Jun Chen, PhD

Professor, Neurology, Pharmacology & Chemical Biology, V.A. Pittsburgh Health System

Contact

S-507 Biomedical Science Tower
412-648-1263
F: 412-383-9985
chenj2@upmc.edu

Education

MD, Shanghai Medical University (1983)

Focus

Mechanisms of cell death and neuroprotection in cerebral ischemia and Parkinson's disease.

Research Summary

Dr. Chen is the RK Mellon Endowed Professor and Director of the Center of Cerebrovascular Disease Research in the School of Medicine.

Dr. Chen's laboratory is interested in molecular mechanisms of neuronal cell death associated with cerebral ischemia or Parkinson's disease. The work focuses on determining the role of programmed cell death and mitochondrial dysfunction in cellular and animal models. The main theme of this research is that elucidation of the signaling mechanisms underlying the pathologic neurodegenerative processes in the brain may help identify new targets for future therapeutic intervention of the disease. The lab is currently investigating the specific signaling molecules and pathways that trigger mitochondrial apoptosis and downstream caspase-dependent or caspase-independent cell death-execution cascades in neurons.

Another main area of interest of Dr. Chen's laboratory is to elucidate the role of oxidative DNA damage and repair in ischemic brain injury, focusing on the mechanisms associated with the base-excision repair (BER) pathway in neuronal injury. The evolution of oxidative DNA damage, such as single-strand breaks and AP sites, is an early determinant of neuronal cell death or survival in cerebral ischemia. As a highly inducible process, BER is the key mechanism responsible for the repair of various oxidative DNA damage in the brain. This line of research is based on the belief that manipulation of cellular BER activity may markedly impact the vulnerability of neurons to ischemic challenges.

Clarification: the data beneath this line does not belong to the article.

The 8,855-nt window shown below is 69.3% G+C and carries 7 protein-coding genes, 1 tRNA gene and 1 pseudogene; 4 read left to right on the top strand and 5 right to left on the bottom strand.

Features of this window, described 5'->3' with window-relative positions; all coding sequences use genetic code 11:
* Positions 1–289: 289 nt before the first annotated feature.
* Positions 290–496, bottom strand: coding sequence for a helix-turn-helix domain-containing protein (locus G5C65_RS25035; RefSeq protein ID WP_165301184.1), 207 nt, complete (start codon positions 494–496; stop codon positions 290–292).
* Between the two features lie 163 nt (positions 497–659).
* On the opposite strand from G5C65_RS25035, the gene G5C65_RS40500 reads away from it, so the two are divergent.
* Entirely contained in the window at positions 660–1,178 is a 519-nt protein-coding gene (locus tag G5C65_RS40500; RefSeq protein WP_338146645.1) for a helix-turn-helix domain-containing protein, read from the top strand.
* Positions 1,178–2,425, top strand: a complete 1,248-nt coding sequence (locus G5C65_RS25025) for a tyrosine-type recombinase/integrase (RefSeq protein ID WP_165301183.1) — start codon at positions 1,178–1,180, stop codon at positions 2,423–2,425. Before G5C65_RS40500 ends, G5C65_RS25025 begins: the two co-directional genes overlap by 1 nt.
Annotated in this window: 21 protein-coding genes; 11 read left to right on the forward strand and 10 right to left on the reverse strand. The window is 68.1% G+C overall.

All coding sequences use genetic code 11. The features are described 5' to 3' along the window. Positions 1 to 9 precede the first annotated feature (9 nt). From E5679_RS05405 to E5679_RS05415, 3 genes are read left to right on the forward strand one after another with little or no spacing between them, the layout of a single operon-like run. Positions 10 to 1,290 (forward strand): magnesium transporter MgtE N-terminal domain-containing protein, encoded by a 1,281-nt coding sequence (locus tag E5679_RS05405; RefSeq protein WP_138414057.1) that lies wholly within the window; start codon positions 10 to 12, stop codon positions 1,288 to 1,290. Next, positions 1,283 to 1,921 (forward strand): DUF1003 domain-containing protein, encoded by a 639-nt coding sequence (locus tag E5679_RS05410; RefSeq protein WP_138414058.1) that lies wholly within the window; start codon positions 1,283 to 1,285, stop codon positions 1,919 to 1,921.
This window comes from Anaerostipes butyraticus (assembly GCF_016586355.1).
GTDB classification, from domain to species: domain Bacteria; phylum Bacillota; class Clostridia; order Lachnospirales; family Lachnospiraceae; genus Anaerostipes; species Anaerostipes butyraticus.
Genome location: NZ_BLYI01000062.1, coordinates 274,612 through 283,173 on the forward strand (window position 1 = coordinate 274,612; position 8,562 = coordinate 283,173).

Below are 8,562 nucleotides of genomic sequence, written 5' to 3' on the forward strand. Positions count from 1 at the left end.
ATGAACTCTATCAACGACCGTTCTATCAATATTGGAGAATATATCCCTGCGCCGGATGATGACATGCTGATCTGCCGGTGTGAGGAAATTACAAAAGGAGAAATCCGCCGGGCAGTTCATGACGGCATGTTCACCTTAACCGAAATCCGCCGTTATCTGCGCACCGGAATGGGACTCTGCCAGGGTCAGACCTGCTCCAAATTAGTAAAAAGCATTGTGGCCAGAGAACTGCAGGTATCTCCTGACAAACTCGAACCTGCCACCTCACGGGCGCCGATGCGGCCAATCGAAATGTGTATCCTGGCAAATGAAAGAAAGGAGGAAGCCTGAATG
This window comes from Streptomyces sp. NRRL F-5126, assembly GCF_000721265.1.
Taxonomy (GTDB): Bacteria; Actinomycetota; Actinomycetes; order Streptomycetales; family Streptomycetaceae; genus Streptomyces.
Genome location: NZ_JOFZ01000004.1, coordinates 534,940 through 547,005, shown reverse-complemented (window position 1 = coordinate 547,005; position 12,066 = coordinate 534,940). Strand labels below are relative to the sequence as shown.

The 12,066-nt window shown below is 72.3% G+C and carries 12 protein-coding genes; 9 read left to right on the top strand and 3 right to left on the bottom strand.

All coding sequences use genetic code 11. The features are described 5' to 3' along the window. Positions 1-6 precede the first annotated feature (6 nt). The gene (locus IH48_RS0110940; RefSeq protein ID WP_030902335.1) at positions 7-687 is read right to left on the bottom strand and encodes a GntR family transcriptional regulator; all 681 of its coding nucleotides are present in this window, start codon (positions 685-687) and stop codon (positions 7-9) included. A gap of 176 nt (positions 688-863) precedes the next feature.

Publications

Hu, X., Weng, Z., Chu, C.T., Zhang, L., Cao, G., Gao, Y., Signore, A., Zhu, J., Hastings, T., Greenamyre, J.T. and Chen, J. Peroxiredin-2 protects against 6-hydroxydopamine-induced dopaminergic neurodegeneration via attenuation of the ASK signaling cascade. Journal of Neuroscience (in press).

Stetler, R.A., Gao, Y., Zukin, R.S., Vosler, P.S., Zhang, L., Zhang, F., Cao, G., Bennett, M.V.L., and Chen, J. Apurinic/apyrimidinic endonuclease APE1 is required for PACAP-induced neuroprotection against global cerebral ischemia. Proc Natl Acad Sci U.S.A. 107(7):3204-9, 2010.

Stetler, R.A., Cao, G., Gao, Y., Zhang, F., Wang, S., Weng, Z., Vosler, P., Zhang, L., Signore, A., Graham, S., and Chen, J. Hsp27 protects against ischemic brain injury via attenuation of a novel stress-response cascade upstream of mitochondrial cell death signaling. Journal of Neuroscience 28: 13038-13055, 2008.

Weng, Z., Signore, A., Gao, Y., Hastings, T., Wang, S., Zhang, F., Yin, X.M., and Chen, J. Leptin protects against dopminergic cell death via mitogen-activated protein kinase signaling. J Biol Chem. 2007, 282: 34479-91

Cao, G., Xing, J., Xiao, X., Liou, A.F.K., Yin, X.M., Clark, R.S.B., Graham, S.H. and Chen, J. Critical role of calpain I in mitochondrial release of apoptosis-inducing factor in ischemic neuronal injury. Journal of Neuroscience 27(35): 9278-9293, 2007.

Cao, G., Xiao, M., Xiao, X., Li, J., Pei, W., Yin, X.M., and Chen, J. Molecular Cloning and Characterization of a Novel Apaf-1 Interacting Protein: a potent cell death-suppressor against neuronal apoptosis and ischemic neurodegeneration. Journal of Neuroscience, 24:6189-6201, 2004.